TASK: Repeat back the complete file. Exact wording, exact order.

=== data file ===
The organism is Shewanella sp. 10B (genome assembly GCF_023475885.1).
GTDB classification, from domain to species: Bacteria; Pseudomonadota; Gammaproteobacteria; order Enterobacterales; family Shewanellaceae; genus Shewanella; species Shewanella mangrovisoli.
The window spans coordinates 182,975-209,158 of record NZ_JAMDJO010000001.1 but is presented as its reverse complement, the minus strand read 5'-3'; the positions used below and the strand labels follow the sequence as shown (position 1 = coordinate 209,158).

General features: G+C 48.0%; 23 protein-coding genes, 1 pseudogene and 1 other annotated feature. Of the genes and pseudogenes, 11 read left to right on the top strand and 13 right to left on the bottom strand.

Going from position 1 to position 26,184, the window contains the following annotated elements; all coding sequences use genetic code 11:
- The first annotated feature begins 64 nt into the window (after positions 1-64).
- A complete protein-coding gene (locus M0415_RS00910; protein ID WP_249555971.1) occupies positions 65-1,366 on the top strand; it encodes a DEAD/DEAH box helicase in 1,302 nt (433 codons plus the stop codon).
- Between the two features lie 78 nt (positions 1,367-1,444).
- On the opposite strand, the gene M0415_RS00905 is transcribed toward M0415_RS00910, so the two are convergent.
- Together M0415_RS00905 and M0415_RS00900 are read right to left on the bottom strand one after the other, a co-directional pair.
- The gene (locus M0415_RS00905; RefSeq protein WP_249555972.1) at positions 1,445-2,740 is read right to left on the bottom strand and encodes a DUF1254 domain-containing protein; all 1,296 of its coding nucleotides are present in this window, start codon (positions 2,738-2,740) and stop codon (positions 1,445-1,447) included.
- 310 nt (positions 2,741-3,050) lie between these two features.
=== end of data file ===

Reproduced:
The organism is Shewanella sp. 10B (genome assembly GCF_023475885.1).
GTDB classification, from domain to species: Bacteria; Pseudomonadota; Gammaproteobacteria; order Enterobacterales; family Shewanellaceae; genus Shewanella; species Shewanella mangrovisoli.
The window spans coordinates 182,975-209,158 of record NZ_JAMDJO010000001.1 but is presented as its reverse complement, the minus strand read 5'-3'; the positions used below and the strand labels follow the sequence as shown (position 1 = coordinate 209,158).

General features: G+C 48.0%; 23 protein-coding genes, 1 pseudogene and 1 other annotated feature. Of the genes and pseudogenes, 11 read left to right on the top strand and 13 right to left on the bottom strand.

Going from position 1 to position 26,184, the window contains the following annotated elements; all coding sequences use genetic code 11:
- The first annotated feature begins 64 nt into the window (after positions 1-64).
- A complete protein-coding gene (locus M0415_RS00910; protein ID WP_249555971.1) occupies positions 65-1,366 on the top strand; it encodes a DEAD/DEAH box helicase in 1,302 nt (433 codons plus the stop codon).
- Between the two features lie 78 nt (positions 1,367-1,444).
- On the opposite strand, the gene M0415_RS00905 is transcribed toward M0415_RS00910, so the two are convergent.
- Together M0415_RS00905 and M0415_RS00900 are read right to left on the bottom strand one after the other, a co-directional pair.
- The gene (locus M0415_RS00905; RefSeq protein WP_249555972.1) at positions 1,445-2,740 is read right to left on the bottom strand and encodes a DUF1254 domain-containing protein; all 1,296 of its coding nucleotides are present in this window, start codon (positions 2,738-2,740) and stop codon (positions 1,445-1,447) included.
- 310 nt (positions 2,741-3,050) lie between these two features.